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5

Nicco: Of course you can't "see it". If you were given the correct structure, the solution to your post would be straightforward. There should be a double bond in the lactam ring as shown in compound 1. The reaction is conducted in acetonitrile (bp. 82oC) at reflux. These conditions allow for a Claisen rearrangement to occur to form ketolactam 2. Subsequent ...


3

Now a days, sulfonephthaleins can be prepared by reaction of readily available saccharin and the desired plenol compound (Ref.1 & Ref.2). In this method, active reagent, sulfobenzoic anhydride will be prepared in situ as depicted in following diagram: In this method, it's described the preparation of phenolsulfonephthalein (Phenol Red). If you use ...


3

Yes, it is possible. The Rosenmun-von Braun reaction is the classic method of doing this. But it involves CuCN which is quite toxic. I'd suggest that you investigate some more modern methods. These use palladium based catalysts. Many also use Zn(CN)2 which is still toxic but less so than CuCN. These two are good for starters: Iqbal, Z., Lyubimtsev, A.,...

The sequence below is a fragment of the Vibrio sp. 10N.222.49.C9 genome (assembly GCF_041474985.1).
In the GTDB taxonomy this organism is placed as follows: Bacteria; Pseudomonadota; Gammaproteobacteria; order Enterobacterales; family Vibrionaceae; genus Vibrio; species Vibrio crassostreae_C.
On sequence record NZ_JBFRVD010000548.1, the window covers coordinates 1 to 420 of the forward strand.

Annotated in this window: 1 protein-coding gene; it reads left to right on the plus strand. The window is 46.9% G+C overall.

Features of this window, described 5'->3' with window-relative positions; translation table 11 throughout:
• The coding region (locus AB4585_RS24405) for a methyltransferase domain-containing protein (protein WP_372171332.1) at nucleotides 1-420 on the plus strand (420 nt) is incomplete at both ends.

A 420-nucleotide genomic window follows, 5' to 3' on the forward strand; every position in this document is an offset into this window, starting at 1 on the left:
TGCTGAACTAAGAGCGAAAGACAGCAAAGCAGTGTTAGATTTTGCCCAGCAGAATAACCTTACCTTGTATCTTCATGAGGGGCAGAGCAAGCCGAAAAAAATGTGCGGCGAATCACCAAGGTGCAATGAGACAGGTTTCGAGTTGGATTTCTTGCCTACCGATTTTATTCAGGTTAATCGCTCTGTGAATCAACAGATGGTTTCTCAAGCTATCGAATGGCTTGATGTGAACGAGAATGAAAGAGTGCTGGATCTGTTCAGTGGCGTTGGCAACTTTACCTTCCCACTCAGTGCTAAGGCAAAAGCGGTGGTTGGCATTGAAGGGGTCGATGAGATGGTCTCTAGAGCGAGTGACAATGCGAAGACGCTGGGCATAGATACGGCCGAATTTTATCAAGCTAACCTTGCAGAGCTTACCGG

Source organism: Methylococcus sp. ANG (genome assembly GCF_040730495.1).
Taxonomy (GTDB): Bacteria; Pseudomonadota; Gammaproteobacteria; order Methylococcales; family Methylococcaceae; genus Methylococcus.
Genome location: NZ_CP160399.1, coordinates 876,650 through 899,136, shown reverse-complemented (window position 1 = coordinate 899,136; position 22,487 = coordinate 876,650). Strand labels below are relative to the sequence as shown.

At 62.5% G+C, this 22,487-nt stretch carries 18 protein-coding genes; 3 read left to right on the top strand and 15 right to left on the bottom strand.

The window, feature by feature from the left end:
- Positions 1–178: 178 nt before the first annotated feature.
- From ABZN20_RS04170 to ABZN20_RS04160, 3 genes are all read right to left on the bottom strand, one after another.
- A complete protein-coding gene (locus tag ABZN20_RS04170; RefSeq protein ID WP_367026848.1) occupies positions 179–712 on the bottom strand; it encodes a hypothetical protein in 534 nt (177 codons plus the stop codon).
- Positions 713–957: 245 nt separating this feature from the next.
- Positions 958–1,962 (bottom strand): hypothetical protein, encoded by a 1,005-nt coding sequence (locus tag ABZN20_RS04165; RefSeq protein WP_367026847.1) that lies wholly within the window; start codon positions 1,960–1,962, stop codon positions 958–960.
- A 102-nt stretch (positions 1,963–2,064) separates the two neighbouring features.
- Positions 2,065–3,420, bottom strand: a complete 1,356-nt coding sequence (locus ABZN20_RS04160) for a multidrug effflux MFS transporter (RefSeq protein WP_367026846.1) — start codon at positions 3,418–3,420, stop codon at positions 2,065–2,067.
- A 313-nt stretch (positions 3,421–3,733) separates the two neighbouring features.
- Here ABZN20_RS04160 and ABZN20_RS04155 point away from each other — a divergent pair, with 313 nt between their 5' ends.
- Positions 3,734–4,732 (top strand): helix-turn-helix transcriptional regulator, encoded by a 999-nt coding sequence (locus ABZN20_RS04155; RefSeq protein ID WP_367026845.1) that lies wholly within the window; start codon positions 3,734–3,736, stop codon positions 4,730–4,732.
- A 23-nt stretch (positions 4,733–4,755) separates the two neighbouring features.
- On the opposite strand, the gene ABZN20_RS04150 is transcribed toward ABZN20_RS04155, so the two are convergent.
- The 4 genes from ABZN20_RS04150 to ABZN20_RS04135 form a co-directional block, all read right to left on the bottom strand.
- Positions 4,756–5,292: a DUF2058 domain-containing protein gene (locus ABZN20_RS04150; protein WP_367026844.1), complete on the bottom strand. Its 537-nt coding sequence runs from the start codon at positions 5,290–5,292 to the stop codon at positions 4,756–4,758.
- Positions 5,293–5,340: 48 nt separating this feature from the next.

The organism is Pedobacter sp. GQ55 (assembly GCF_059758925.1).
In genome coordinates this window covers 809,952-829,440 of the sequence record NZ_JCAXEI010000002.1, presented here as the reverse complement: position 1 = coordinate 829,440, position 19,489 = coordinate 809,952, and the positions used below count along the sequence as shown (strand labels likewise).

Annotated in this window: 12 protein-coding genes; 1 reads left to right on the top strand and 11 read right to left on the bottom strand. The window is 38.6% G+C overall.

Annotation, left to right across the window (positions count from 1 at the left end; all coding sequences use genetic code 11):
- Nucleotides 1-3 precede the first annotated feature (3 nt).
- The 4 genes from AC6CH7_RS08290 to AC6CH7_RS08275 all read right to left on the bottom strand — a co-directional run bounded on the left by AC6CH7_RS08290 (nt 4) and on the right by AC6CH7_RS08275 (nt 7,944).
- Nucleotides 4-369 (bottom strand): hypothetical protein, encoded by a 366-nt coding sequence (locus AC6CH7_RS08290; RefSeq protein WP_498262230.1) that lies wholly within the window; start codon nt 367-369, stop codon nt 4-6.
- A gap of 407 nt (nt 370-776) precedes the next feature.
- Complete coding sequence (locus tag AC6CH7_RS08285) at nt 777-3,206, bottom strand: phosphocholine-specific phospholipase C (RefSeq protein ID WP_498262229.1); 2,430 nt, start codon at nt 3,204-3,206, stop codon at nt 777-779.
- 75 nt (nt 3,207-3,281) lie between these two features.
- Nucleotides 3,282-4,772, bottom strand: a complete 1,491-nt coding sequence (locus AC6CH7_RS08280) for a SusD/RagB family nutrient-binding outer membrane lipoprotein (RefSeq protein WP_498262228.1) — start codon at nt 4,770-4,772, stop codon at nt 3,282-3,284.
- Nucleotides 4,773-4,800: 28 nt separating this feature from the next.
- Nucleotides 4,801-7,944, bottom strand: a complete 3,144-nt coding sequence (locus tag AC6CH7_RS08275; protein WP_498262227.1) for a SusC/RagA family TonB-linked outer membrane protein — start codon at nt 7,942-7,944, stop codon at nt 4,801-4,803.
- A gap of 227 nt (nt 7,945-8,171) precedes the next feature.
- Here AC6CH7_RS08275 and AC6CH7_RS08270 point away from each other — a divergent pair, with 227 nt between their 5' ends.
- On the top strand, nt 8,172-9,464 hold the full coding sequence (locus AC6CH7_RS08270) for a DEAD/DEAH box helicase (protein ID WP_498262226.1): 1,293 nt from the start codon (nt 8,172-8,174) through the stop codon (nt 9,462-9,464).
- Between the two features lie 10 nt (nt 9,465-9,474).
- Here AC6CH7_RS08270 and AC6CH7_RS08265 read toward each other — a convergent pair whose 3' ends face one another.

2

Aluminium iodide ($\ce{AlI3}$) is first introduced in 1984 as an easily accessible, a highly regioselective versatile ether-cleaving reagent with novel cleavage pattern (Ref.1). Application of $\ce{AlI3}$ in organic synthesis has been reviewed (Ref.2) and it seems like acetonitrile is the best solvent to be used in catechol ether demethylation (e.g., 2-...


2

You probably did get your anticipated reaction, but unlike carbon dioxide or hydrogen ammonia is highly soluble in water. Unless your reactants are more highly concentrated than is possible with the limited solubility of calcium hydroxide, the ammonia remains in solution instead of giving off bubbles or a smell. There are variuos ways to render this ...


1

o-Sulfobenzoic Anhydride is prepared by cyclisation of ammonium o-sulfobenzoate (itself prepared by cHCl hydrolysis of saccharin) with thionyl chloride in benzene. The Organic Syntheses procedure is here: Org Syn


1

It has been observed spectroscopically but has not been isolated as a pure substance. Thiocyanic_acid Regarding the sodium salt, creating it in concentrated sulphuric acid cannot be considered seriously. $\ce{P4O10}$ would not be much better, forming various forms of condensated phosphoric acid. Furthermore, carbon dioxide manifests weak oxidative ...


1

Note that the first reaction would require substantial amount of heat to assure the designated product $\ce{NaAlO2}$ is formed (nowhere near STP): $$\ce{2 Al(s) + 2 NaOH(l) + 2 H2O(g) ->[\pu{\approx 450 °C}] 2 NaAlO2(s) + 3 H2(g)}$$ In aqueous solution the product would be tetrahydroxoaluminate $\ce{[Al(OH)4]-}:$ $$\ce{2 Al(s) + 2 NaOH(aq, conc) + 6 ...


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